We had decided to start as early as possible on Day 2, after the shock of how hot it got in the afternoon. Still, I refuse to walk in the dark – that way madness and injured ankles lie – so we ended up setting a permanent alarm on our Fitbits for 08.00 every morning. Admittedly getting up, dressed, packed and ready took more time than we had hoped, but it would get better with time and practice, surely. Then out into the new day.
The day carried on like the previous one ended – flat, no shade, the pale sun slowly rising and the temperature with it. Being a fan of Galician lush hills and far reaching views, this felt very unusual. Still the walk was easy enough and with good company the time and kilometres flew by.
An unexpected benefit of starting later than most other pilgrims was that we came past a field just as they were racking and stacking the hay bales into those baffling huge towers. This is how they do it! (Top tip: Cover eyes and nose and breathe through your buff, there is a lot of hay and dust in the air as they slot into place.) Another camino mystery solved.
As we got nearer to Viana, I noticed a couple of pilgrims who walked with Pacerpoles, so of course I stopped and chatted to them about all things PP and to sing their praises. We even jokingly started working on a Pacerpole users’ secret handshake …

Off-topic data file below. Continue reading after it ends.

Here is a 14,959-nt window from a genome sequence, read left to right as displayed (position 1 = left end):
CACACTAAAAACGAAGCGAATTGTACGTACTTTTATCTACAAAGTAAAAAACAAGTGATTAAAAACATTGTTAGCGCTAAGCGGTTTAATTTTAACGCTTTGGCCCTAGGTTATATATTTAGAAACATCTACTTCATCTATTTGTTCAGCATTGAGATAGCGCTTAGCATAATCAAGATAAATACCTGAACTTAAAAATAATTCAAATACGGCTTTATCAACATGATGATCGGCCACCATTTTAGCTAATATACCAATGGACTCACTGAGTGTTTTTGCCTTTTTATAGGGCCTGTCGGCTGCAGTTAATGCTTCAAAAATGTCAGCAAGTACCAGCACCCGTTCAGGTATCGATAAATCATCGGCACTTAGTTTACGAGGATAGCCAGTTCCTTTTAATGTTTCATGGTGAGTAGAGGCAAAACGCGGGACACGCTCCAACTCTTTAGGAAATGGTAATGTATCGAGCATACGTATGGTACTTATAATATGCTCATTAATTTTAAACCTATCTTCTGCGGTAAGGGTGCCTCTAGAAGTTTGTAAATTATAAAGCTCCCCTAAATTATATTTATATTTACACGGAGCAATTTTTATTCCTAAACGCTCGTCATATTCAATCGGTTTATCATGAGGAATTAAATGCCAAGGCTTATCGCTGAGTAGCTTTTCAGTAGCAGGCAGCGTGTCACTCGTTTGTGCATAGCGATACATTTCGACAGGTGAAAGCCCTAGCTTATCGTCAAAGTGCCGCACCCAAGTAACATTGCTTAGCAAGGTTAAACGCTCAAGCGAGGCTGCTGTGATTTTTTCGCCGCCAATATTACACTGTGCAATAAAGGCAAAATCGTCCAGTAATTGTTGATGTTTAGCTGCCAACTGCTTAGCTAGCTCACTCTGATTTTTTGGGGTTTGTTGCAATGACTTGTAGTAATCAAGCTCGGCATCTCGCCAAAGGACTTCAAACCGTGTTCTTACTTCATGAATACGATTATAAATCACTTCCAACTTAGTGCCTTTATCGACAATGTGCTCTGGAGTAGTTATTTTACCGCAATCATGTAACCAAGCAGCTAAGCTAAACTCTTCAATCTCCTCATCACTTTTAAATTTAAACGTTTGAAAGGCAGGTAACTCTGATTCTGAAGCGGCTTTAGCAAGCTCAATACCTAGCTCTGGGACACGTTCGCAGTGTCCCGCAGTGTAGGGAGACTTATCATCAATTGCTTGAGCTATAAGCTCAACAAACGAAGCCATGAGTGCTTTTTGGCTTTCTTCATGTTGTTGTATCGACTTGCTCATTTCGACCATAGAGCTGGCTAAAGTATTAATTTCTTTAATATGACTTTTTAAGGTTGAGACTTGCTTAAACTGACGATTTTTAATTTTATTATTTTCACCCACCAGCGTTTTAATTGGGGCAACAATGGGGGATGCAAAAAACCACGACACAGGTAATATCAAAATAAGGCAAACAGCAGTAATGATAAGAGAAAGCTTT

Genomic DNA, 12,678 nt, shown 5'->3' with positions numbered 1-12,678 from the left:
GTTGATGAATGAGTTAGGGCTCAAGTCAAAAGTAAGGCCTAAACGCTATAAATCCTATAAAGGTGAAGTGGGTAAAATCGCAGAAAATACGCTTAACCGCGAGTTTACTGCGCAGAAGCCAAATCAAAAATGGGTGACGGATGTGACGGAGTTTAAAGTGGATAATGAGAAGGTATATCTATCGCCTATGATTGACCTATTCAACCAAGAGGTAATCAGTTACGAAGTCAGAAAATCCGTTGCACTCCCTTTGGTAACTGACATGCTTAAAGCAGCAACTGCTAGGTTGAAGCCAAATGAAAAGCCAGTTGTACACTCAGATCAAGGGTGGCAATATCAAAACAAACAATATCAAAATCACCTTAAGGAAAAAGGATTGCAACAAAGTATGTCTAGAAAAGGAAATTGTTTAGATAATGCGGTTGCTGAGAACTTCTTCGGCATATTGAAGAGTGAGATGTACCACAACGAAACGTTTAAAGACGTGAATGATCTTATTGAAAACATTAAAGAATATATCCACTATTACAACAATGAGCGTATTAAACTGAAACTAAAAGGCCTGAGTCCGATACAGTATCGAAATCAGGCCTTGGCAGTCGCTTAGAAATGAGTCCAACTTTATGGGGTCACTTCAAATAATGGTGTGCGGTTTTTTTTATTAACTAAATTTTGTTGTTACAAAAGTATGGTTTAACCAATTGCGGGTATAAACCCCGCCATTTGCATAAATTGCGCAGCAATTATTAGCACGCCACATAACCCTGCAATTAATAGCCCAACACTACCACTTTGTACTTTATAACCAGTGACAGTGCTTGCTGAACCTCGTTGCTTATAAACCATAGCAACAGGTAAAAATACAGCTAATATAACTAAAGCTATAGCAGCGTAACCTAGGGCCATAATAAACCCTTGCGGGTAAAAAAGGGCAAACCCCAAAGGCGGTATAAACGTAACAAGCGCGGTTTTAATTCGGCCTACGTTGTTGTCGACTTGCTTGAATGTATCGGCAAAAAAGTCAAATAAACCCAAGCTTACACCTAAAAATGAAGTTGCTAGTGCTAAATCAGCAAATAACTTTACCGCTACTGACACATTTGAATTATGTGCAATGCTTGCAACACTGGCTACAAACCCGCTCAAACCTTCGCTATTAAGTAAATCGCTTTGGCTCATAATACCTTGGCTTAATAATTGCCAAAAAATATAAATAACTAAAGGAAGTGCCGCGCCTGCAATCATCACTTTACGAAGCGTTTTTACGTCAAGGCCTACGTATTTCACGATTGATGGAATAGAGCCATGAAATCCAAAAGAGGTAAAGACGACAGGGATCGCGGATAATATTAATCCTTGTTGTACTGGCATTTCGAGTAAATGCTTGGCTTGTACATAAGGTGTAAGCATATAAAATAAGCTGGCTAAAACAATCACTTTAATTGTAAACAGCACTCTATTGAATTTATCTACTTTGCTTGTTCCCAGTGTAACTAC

When we got to Viana, we did our first bit of basin laundry as the room had a drying line outside the window. The shower was lovely, for once cold water was preferable to hot!
Somewhere just outside Viana my ankle got a knock. It didn’t feel serious but it was sore and we found a nice bar next door to where we stayed, in a parallel street to the main drag which was bustling with pilgrims. I was worried that my ankle would get worse, so was happy to stay there with my foot up rather than run around sightseeing. In fact we quite enjoyed sitting in the shade cooling down in the afternoon heat.
Later we had a meal there with David, who again had arrived in town hours before us. Staying in prebooked rooms meant less contact with other pilgrims, but David stayed in albergues and had noticed some changes in pilgrim behaviour and attitude. We had already noticed there seemed to be more people walking with daypacks, and more luggage waiting to be picked up in the morning. Possibly meaning nothing more than that the number of walkers has increased, or that we were in accommodation that suits the luggage transport customers better. We were happy we were able to carry our own packs and enjoy the freedom and flexibility it gives us. You’ll never wonder where your rain gear or spare socks are if everything is on your back!
The Exos backpack seemed to do its job of keeping the weight of Scouse Spouse’s shoulder and allow him to walk practically pain free, and nothing else hurt (apart from my ankle). So far, so good. Day 3, traditionally called Pain Day, would be a short one, only 10 kms to the city of Logroño. Sadly David would walk through and carry on, so we probably wouldn’t see him again on this camino. We bid him farewell and buen camino as he went back to his albergue to have an early night and an early start the next day.